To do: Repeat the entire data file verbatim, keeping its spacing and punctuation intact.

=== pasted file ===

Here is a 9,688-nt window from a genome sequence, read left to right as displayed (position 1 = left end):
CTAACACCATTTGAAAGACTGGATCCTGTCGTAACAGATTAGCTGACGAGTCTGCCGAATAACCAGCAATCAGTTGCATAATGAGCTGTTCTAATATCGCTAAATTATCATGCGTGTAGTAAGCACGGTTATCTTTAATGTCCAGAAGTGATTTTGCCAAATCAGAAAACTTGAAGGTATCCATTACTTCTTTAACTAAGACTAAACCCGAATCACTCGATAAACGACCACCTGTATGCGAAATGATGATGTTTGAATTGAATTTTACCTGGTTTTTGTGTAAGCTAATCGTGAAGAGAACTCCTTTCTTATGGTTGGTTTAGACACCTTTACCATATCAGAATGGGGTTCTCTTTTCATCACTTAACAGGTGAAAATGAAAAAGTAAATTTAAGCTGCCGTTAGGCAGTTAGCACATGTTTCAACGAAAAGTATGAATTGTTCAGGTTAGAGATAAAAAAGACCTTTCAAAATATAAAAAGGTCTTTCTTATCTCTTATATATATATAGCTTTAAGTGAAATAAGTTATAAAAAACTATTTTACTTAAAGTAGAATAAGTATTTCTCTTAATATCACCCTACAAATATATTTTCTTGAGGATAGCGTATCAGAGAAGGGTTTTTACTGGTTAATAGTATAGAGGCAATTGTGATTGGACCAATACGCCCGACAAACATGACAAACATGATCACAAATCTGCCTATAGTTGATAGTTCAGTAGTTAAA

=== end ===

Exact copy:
Here is a 9,688-nt window from a genome sequence, read left to right as displayed (position 1 = left end):
CTAACACCATTTGAAAGACTGGATCCTGTCGTAACAGATTAGCTGACGAGTCTGCCGAATAACCAGCAATCAGTTGCATAATGAGCTGTTCTAATATCGCTAAATTATCATGCGTGTAGTAAGCACGGTTATCTTTAATGTCCAGAAGTGATTTTGCCAAATCAGAAAACTTGAAGGTATCCATTACTTCTTTAACTAAGACTAAACCCGAATCACTCGATAAACGACCACCTGTATGCGAAATGATGATGTTTGAATTGAATTTTACCTGGTTTTTGTGTAAGCTAATCGTGAAGAGAACTCCTTTCTTATGGTTGGTTTAGACACCTTTACCATATCAGAATGGGGTTCTCTTTTCATCACTTAACAGGTGAAAATGAAAAAGTAAATTTAAGCTGCCGTTAGGCAGTTAGCACATGTTTCAACGAAAAGTATGAATTGTTCAGGTTAGAGATAAAAAAGACCTTTCAAAATATAAAAAGGTCTTTCTTATCTCTTATATATATATAGCTTTAAGTGAAATAAGTTATAAAAAACTATTTTACTTAAAGTAGAATAAGTATTTCTCTTAATATCACCCTACAAATATATTTTCTTGAGGATAGCGTATCAGAGAAGGGTTTTTACTGGTTAATAGTATAGAGGCAATTGTGATTGGACCAATACGCCCGACAAACATGACAAACATGATCACAAATCTGCCTATAGTTGATAGTTCAGTAGTTAAA